And quite frankly, …
One of the troubling, but nonetheless fascinating realizations of the moral revolution has been the number of professing Christians who deviate from traditional and clear biblical teaching on sexuality and gender. It seems like we steadily see new groups, leaders, and people come out of their theological closets to declare their support for such things as same-sex marriage. Myself, I’ve gotten quite a bit of feedback via this blog, social media, and even in person of people who try to persuade me away from being such a theological dinosaur.
Our Thirst for Respectability and Relevance
In thinking about this quite a bit over the last several months it occurs to me how gripped Americans, particularly religious Americans are by honor and acceptance. I live in Omaha, Nebraska. The slogan for the state is “Nebraska Nice”. Did you catch that? We are nice here. I grew up in Massachusetts. I am not going to say that people in New England are mean, but they are, in the words of Megamind “less nice”. We didn’t exactly take pride in our niceness. If someone complained about people being rude we would generally think you were a bit too sensitive. But here, if you say that Nebraskans are not nice it is like you said something about their mom. It is one of the worst things you can say to a native Nebraskan. It seems to me that one of the worst things you can say to American Christian, whether in academia, church leadership, the pew, …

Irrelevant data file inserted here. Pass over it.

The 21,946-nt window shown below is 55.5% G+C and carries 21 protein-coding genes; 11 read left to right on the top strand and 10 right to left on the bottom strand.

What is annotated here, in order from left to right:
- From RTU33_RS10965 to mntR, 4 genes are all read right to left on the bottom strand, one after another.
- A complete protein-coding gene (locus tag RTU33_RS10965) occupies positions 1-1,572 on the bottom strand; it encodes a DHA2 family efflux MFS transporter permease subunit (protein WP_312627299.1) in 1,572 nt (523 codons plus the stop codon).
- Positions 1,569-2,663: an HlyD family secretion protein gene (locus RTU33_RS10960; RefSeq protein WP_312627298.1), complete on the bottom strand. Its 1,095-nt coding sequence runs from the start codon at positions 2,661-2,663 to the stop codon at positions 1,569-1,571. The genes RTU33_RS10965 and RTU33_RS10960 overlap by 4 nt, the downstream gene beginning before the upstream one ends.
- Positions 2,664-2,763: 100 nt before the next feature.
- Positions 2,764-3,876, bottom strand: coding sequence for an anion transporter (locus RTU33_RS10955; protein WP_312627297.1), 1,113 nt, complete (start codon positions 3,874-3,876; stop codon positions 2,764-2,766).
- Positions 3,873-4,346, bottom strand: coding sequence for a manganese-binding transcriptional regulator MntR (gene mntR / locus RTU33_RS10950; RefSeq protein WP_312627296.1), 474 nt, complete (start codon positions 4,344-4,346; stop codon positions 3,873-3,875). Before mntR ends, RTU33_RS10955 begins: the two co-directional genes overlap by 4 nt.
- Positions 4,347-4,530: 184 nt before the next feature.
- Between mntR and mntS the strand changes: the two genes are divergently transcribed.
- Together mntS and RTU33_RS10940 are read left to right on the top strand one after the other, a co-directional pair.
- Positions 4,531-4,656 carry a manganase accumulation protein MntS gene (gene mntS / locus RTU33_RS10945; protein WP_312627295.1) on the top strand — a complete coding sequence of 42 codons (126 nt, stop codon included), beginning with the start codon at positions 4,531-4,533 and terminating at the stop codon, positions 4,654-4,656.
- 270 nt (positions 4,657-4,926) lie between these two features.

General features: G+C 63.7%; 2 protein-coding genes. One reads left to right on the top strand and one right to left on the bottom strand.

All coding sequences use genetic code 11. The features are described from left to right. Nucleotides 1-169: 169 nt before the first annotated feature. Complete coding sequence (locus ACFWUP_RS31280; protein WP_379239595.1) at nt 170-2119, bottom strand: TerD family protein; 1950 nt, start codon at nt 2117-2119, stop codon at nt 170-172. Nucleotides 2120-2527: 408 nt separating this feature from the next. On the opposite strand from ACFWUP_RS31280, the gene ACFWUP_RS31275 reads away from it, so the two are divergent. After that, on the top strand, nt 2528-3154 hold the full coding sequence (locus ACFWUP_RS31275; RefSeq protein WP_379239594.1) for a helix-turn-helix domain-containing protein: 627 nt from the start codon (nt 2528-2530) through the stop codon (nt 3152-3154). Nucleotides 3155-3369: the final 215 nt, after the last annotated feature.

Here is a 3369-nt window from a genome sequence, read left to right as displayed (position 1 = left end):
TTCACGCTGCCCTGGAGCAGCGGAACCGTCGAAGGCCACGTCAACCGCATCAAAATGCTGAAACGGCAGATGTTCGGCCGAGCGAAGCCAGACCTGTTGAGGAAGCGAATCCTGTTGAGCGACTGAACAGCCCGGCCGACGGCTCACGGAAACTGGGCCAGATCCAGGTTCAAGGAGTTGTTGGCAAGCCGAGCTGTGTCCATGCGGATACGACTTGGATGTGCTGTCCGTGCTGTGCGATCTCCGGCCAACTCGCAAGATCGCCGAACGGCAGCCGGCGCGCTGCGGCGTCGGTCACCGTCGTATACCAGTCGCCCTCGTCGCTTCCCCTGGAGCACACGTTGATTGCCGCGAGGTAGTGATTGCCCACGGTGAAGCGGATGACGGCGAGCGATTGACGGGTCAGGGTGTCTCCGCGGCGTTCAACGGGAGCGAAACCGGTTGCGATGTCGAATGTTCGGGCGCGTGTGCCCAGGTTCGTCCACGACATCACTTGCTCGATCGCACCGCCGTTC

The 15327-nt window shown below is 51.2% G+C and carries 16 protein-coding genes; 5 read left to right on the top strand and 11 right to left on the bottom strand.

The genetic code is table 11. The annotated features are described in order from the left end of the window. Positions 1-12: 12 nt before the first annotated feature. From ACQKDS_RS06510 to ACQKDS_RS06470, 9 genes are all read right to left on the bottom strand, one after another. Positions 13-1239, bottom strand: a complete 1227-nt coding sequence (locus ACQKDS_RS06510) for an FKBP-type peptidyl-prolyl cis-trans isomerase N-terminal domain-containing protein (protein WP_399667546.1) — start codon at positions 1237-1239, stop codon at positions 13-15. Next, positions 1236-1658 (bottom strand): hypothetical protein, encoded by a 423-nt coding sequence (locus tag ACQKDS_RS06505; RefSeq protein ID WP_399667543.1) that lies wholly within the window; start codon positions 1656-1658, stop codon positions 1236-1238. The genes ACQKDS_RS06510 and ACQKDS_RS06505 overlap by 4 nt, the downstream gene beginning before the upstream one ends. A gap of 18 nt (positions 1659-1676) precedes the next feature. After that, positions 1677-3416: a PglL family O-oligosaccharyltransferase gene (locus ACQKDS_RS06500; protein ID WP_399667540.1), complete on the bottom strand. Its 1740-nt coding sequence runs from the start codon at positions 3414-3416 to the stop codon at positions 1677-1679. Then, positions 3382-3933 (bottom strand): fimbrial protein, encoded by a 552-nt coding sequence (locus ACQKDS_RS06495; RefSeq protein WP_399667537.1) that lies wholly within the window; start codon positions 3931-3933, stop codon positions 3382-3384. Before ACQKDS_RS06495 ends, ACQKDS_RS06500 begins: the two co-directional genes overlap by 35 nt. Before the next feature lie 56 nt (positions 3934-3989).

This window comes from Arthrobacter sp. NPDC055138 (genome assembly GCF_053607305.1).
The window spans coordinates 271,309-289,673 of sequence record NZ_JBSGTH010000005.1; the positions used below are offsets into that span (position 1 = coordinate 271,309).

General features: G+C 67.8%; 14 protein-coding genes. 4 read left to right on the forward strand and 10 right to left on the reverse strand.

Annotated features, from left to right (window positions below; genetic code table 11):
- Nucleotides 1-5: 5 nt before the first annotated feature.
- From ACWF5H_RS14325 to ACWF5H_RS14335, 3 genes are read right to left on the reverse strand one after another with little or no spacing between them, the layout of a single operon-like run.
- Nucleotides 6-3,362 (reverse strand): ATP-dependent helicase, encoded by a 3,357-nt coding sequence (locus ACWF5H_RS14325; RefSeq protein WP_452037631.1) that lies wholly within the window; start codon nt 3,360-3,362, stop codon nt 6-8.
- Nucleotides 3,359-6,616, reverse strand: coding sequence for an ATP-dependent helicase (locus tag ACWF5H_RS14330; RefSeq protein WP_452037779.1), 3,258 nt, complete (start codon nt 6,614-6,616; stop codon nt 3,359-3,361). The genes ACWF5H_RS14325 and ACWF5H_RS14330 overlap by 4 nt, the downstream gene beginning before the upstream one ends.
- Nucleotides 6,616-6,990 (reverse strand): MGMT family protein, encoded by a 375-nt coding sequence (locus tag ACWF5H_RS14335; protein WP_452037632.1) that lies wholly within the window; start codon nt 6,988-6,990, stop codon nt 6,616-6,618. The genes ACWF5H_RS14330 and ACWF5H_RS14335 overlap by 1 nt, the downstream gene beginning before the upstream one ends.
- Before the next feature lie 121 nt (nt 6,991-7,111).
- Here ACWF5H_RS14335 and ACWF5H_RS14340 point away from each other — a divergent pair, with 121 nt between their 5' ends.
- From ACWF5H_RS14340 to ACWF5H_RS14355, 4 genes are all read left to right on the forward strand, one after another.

Whenever you set out to teach a topic you have a myriad of challenges in front of you. What does the Bible say? What have other teachers written about this? How does it apply? When someone attempts to do this well, that is faithfully and accessibly, it is a daunting task—for most of us. Kevin DeYoung, however, seems to be a bit different. He’s able to tackle complex and urgent matters faithfully and accessibly.
You could argue that the most pressing issue for the church is to be clear on is the Bible. What we need today is to have confidence in the authority, clarity and sufficiency of God’s Word. Thankfully, DeYoung grabbed his pen and went to work.
In his new book Taking God at His Word: Why the Bible is Knowable, Necessary, and Enough, and What That Means for You and Me, we have this pressing matter succinctly addressed. The book is short (a mere 146 pages) but it is not light nor unaccessible. And his is the beauty of it; a well-written, clear, helpful book on the Bible. DeYoung provides a systematic study, interacts with individual passages, works through implications, and shows how this doctrine has been historically regarded. In other words, he approaches the Bible from a systematic, exegetical, biblical, pastoral, and historical perspective of theology.
Most of us, without much consideration assume that the ground that we stand on is secure. As we continue to hear the reports coming out of Washington state we are reminded that even the ground itself is not stable. As of today there are 14 people dead and nearly 200 missing as a result of a massive mudslide in Snowhomish County, Washington.
The stories and interviews are heart-wrenching. Surprising tragedies like this shake us. If the ground itself is not stable, what is?